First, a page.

Grasshoppers

Melanoplus spp.

Appearance and Life History

Adult Adult
Photo by Purdue University

Grasshoppers are general feeders on grasses and weeds and often move to cultivated crops. Their populations vary from year to year. Crop damage is likely to be greatest in years when dry weather accompanies high populations. Drought conditions reduce natural vegetation, forcing grasshoppers to move to cultivated crops.

Grasshoppers are brown to grayish-green jumping insects that are moderately long and have prominent heads and large compound eyes. The front pair of wings are narrow, leathery, and thickened. The hind pair are thin, broadly triangular, transparent, or sometimes brightly colored. Nymphs generally resemble adults except for size and the absence of fully developed wings. The grasshoppers of importance in corn are up to 1-3/4 inches (44 mm) long when fully grown.

The overwintering egg stage is clustersed in the soil. The nymphs hatch from the eggs in late May and early June. Nymphs feed near the egg beds until about the third or fourth nymph stage. If food is plentiful, they will remain in this area. Otherwise they move to nearby vegetation, including cultivated crops.

Grasshoppers Life Cycle

Damage

Nymph Nymph
Photo by J. Obermeyer

Nymphs and adults will feed on corn in any plant growth stage, but usually are not observed until R1 to later stages. The outer rows of corn are usually the first attacked, but as the grasshoppers reach the adult stage they move further into the field eating the leaves, silks (may interfere with pollination), and ear tips. When grasshopper populations are high and damage is severe, they may only leave the leaf mid-ribs, pruned ears, and barren stalks.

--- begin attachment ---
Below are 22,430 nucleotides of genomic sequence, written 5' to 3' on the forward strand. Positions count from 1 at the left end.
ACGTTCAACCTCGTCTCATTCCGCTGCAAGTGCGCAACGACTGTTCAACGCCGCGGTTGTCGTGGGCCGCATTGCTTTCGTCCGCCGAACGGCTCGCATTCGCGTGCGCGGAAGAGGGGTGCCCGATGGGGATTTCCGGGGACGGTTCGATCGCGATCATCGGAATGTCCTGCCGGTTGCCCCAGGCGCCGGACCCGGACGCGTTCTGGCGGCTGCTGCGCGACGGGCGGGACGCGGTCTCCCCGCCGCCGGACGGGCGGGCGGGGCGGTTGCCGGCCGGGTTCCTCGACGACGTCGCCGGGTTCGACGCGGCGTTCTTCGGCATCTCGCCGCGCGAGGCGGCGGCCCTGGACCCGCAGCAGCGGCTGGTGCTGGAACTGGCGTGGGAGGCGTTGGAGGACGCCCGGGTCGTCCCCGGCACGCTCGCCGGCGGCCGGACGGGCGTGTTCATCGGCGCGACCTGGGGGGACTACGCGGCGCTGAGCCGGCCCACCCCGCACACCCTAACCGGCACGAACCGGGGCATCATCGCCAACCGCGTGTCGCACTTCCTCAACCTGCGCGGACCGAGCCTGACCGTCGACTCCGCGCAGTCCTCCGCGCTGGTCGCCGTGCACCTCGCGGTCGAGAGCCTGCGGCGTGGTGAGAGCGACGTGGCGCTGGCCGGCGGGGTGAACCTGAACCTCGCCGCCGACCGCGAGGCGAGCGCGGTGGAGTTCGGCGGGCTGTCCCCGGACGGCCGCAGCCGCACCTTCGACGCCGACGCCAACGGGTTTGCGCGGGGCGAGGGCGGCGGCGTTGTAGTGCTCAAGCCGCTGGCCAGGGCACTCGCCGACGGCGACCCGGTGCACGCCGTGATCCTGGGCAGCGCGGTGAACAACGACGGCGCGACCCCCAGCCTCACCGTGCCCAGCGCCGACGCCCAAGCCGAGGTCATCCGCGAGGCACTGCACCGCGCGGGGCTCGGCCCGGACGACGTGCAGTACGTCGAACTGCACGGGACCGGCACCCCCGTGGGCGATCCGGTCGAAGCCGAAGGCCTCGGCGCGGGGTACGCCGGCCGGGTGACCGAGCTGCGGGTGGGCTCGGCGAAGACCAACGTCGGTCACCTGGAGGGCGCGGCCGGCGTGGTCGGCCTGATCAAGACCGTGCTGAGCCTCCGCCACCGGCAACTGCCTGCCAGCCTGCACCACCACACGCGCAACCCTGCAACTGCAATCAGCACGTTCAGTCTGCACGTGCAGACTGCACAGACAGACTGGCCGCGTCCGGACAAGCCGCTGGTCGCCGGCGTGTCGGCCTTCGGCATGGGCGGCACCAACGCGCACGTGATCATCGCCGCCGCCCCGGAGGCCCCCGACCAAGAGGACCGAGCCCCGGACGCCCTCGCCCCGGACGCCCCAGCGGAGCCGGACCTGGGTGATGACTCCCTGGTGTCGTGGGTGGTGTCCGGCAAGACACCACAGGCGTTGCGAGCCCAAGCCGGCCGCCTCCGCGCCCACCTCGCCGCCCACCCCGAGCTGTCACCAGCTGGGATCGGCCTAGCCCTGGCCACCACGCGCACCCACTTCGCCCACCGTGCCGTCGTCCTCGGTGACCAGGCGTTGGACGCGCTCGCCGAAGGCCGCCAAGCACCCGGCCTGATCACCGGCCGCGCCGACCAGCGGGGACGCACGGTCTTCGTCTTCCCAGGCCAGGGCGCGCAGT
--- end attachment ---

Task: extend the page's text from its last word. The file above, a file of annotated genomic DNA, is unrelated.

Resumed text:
Sampling Method

Chunks of leaf tissue removed by grasshoppers Chunks of leaf tissue removed by grasshoppers
Photo by C.R. Edwards

Conduct early and late season grasshopper surveys in favored egg laying areas (i.e., grass pastures, weedy water-ways, fence-rows, alfalfa and clover fields, small grain fields, etc.) bordering corn fields. Also, if grasshoppers are noted around fields, walk into corn fields past the end-rows, checking for grasshopper activity. At 5 random locations in each field margin and/or infested field area, estimate the number of grasshoppers in approximately one square yard (90 cm square). Determine the average number of grasshoppers per square yard for the field margins and/or infested field areas. As one slowly approaches each sampling area, note whether a majority of the grasshoppers are nymphs or adults. Continue to survey fields and field borders until populations are no longer threatening.

Management Guidelines

Corn Insect Control Recommendations: E-series 219-W (PDF)

Early Season - Treatment of field margins for grasshoppers may be advisable if an average of 15 or more nymphs or 8 or more adults per square yard (90 cm square) are found in field border areas. If field crops are under drought stress, the numbers may need to be lowered. Treatment of infested portions of the field may be advisable if an average of 3 or more grasshoppers per square yard (90 cm square) are counted within a part of a field.

If control is necessary, contact your state Cooperative Extension Service or click here for control materials and rates.

IPM Tip Grasshopper